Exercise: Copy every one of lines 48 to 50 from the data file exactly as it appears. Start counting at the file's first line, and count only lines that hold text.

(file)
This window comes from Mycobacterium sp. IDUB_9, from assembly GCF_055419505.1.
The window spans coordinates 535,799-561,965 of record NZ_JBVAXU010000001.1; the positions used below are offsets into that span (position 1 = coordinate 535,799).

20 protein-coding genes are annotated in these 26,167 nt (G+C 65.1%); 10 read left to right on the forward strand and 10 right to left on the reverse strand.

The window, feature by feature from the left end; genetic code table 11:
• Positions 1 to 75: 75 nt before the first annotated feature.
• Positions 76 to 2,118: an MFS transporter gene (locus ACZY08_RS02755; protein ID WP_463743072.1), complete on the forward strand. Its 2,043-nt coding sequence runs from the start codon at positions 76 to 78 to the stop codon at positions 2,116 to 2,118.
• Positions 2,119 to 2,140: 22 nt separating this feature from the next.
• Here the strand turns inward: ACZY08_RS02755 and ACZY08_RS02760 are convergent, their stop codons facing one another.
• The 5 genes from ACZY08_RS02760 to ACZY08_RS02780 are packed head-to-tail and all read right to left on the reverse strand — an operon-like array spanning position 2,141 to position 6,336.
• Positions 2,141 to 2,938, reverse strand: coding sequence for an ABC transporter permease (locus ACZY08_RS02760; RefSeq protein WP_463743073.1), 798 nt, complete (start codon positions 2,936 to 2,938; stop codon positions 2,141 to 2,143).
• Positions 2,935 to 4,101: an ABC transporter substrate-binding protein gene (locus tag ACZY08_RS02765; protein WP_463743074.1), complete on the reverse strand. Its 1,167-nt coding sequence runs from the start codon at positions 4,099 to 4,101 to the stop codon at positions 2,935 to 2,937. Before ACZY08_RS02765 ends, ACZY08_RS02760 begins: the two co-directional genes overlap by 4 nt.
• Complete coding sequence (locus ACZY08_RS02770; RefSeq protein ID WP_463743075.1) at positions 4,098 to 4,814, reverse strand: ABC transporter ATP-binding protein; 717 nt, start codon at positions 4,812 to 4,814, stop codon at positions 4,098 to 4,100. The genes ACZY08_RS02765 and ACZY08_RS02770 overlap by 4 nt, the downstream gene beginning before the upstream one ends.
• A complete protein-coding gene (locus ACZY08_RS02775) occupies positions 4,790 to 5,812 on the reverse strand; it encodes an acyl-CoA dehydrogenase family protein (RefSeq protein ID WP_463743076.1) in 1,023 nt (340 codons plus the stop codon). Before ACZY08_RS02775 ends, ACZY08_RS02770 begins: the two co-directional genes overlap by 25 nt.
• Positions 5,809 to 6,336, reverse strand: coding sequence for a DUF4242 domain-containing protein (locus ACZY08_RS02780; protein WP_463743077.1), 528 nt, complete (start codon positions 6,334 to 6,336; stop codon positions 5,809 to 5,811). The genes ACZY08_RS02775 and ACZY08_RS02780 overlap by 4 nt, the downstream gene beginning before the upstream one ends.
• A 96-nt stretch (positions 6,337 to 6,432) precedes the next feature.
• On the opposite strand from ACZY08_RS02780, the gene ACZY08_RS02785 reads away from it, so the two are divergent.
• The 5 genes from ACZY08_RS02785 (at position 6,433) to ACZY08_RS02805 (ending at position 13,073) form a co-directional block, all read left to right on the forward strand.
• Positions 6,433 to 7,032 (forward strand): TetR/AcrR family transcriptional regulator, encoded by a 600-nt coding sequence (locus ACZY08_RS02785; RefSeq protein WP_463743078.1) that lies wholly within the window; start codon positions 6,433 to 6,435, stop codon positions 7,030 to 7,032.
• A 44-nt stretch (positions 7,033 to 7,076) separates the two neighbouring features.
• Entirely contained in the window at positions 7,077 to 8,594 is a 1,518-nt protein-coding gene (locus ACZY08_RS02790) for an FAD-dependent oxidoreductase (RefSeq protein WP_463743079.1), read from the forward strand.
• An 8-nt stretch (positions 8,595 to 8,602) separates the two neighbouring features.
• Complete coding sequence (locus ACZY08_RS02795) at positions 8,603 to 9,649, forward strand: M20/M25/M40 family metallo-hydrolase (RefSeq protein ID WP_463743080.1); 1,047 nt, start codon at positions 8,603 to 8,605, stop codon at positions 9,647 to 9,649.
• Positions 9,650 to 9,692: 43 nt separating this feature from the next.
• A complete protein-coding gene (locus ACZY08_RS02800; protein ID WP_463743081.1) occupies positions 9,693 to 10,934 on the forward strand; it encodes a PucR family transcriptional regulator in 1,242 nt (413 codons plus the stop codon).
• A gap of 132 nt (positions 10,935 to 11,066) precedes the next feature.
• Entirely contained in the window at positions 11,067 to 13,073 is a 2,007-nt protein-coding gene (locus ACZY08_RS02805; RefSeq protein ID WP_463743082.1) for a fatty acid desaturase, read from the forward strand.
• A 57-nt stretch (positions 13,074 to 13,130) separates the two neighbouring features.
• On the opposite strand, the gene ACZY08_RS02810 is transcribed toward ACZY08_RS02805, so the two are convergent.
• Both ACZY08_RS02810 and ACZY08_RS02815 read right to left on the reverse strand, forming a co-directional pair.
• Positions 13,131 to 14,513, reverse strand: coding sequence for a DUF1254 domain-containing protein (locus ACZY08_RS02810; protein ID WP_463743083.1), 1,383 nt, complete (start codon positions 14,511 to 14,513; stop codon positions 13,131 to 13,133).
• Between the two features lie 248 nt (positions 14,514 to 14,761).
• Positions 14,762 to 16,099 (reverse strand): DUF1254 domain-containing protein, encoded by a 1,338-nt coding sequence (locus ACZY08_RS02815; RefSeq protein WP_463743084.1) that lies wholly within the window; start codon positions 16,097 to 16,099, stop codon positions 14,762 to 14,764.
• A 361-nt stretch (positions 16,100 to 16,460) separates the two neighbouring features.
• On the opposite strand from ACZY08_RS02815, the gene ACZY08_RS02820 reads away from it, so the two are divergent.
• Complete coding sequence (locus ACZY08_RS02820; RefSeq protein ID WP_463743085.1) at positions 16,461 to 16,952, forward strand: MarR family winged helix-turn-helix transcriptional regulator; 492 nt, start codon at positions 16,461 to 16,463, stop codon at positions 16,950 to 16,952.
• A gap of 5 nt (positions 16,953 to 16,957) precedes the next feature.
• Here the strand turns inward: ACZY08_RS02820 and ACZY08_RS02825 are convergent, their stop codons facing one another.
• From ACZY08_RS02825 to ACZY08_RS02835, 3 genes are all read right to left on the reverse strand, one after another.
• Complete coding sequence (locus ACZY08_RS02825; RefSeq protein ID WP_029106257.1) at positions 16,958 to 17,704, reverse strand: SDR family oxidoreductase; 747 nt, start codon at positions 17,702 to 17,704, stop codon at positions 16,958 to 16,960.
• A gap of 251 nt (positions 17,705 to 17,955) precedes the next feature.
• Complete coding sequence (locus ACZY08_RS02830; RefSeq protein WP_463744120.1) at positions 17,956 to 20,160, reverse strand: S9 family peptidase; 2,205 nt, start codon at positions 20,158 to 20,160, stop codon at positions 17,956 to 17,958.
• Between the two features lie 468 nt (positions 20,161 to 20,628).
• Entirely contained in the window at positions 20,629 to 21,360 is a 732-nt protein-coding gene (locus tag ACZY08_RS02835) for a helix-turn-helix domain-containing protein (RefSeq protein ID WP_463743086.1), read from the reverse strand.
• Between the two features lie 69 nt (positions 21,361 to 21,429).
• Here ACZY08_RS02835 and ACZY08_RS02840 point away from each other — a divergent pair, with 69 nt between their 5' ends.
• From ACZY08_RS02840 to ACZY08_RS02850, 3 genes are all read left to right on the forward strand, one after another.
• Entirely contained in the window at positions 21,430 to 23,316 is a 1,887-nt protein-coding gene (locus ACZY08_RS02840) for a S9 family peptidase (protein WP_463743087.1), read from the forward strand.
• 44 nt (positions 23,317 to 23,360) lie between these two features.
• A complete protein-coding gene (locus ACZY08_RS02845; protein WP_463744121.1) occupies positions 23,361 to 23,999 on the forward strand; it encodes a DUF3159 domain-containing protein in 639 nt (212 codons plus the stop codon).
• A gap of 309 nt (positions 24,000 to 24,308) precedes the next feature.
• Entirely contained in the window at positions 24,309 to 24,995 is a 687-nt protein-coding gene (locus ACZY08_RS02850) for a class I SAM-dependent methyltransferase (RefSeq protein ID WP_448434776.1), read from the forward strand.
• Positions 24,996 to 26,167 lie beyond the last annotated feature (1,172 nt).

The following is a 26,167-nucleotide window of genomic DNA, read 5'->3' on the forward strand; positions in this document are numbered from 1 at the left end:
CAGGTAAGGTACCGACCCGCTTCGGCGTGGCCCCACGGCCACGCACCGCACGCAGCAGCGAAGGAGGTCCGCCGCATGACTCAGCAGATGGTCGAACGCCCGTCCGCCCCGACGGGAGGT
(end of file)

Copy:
• 44 nt (positions 23,317 to 23,360) lie between these two features.
• A complete protein-coding gene (locus ACZY08_RS02845; protein WP_463744121.1) occupies positions 23,361 to 23,999 on the forward strand; it encodes a DUF3159 domain-containing protein in 639 nt (212 codons plus the stop codon).
• A gap of 309 nt (positions 24,000 to 24,308) precedes the next feature.